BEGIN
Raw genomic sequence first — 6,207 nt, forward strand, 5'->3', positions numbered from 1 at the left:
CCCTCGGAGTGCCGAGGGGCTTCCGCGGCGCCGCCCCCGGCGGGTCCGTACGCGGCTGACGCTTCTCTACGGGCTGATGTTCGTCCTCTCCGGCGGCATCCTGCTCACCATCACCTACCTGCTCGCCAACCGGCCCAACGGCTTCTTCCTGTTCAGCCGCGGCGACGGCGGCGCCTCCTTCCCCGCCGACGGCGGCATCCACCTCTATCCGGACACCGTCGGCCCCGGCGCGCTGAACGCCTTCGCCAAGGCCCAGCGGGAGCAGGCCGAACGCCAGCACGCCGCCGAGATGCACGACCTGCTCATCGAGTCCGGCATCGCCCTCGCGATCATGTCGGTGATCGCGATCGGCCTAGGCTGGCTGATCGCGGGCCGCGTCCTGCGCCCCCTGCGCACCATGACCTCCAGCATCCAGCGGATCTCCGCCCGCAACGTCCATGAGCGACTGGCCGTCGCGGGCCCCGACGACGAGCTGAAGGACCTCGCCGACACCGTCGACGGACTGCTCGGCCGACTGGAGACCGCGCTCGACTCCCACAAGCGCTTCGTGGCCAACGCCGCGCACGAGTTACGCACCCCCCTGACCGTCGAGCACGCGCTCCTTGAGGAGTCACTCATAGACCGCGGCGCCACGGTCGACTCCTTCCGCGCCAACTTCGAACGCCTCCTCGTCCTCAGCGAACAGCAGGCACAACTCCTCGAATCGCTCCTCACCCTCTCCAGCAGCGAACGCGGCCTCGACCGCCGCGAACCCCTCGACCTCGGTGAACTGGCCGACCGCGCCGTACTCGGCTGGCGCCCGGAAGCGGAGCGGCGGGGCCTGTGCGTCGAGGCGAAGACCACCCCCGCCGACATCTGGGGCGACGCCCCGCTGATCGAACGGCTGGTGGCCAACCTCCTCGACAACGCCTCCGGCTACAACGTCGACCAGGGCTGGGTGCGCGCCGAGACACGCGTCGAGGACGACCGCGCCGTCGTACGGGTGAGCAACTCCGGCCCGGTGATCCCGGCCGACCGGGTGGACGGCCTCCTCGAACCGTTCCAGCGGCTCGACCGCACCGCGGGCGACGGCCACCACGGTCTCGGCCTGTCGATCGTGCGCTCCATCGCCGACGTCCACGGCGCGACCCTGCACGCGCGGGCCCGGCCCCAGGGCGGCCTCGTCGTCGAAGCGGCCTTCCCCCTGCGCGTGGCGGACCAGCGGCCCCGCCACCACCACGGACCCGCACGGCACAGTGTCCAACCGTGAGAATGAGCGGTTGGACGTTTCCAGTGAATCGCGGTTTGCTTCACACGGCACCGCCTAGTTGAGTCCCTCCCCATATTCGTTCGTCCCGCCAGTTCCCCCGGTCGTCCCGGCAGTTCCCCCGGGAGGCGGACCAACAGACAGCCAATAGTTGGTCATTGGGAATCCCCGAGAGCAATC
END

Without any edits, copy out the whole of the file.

Raw genomic sequence first — 6,207 nt, forward strand, 5'->3', positions numbered from 1 at the left:
CCCTCGGAGTGCCGAGGGGCTTCCGCGGCGCCGCCCCCGGCGGGTCCGTACGCGGCTGACGCTTCTCTACGGGCTGATGTTCGTCCTCTCCGGCGGCATCCTGCTCACCATCACCTACCTGCTCGCCAACCGGCCCAACGGCTTCTTCCTGTTCAGCCGCGGCGACGGCGGCGCCTCCTTCCCCGCCGACGGCGGCATCCACCTCTATCCGGACACCGTCGGCCCCGGCGCGCTGAACGCCTTCGCCAAGGCCCAGCGGGAGCAGGCCGAACGCCAGCACGCCGCCGAGATGCACGACCTGCTCATCGAGTCCGGCATCGCCCTCGCGATCATGTCGGTGATCGCGATCGGCCTAGGCTGGCTGATCGCGGGCCGCGTCCTGCGCCCCCTGCGCACCATGACCTCCAGCATCCAGCGGATCTCCGCCCGCAACGTCCATGAGCGACTGGCCGTCGCGGGCCCCGACGACGAGCTGAAGGACCTCGCCGACACCGTCGACGGACTGCTCGGCCGACTGGAGACCGCGCTCGACTCCCACAAGCGCTTCGTGGCCAACGCCGCGCACGAGTTACGCACCCCCCTGACCGTCGAGCACGCGCTCCTTGAGGAGTCACTCATAGACCGCGGCGCCACGGTCGACTCCTTCCGCGCCAACTTCGAACGCCTCCTCGTCCTCAGCGAACAGCAGGCACAACTCCTCGAATCGCTCCTCACCCTCTCCAGCAGCGAACGCGGCCTCGACCGCCGCGAACCCCTCGACCTCGGTGAACTGGCCGACCGCGCCGTACTCGGCTGGCGCCCGGAAGCGGAGCGGCGGGGCCTGTGCGTCGAGGCGAAGACCACCCCCGCCGACATCTGGGGCGACGCCCCGCTGATCGAACGGCTGGTGGCCAACCTCCTCGACAACGCCTCCGGCTACAACGTCGACCAGGGCTGGGTGCGCGCCGAGACACGCGTCGAGGACGACCGCGCCGTCGTACGGGTGAGCAACTCCGGCCCGGTGATCCCGGCCGACCGGGTGGACGGCCTCCTCGAACCGTTCCAGCGGCTCGACCGCACCGCGGGCGACGGCCACCACGGTCTCGGCCTGTCGATCGTGCGCTCCATCGCCGACGTCCACGGCGCGACCCTGCACGCGCGGGCCCGGCCCCAGGGCGGCCTCGTCGTCGAAGCGGCCTTCCCCCTGCGCGTGGCGGACCAGCGGCCCCGCCACCACCACGGACCCGCACGGCACAGTGTCCAACCGTGAGAATGAGCGGTTGGACGTTTCCAGTGAATCGCGGTTTGCTTCACACGGCACCGCCTAGTTGAGTCCCTCCCCATATTCGTTCGTCCCGCCAGTTCCCCCGGTCGTCCCGGCAGTTCCCCCGGGAGGCGGACCAACAGACAGCCAATAGTTGGTCATTGGGAATCCCCGAGAGCAATC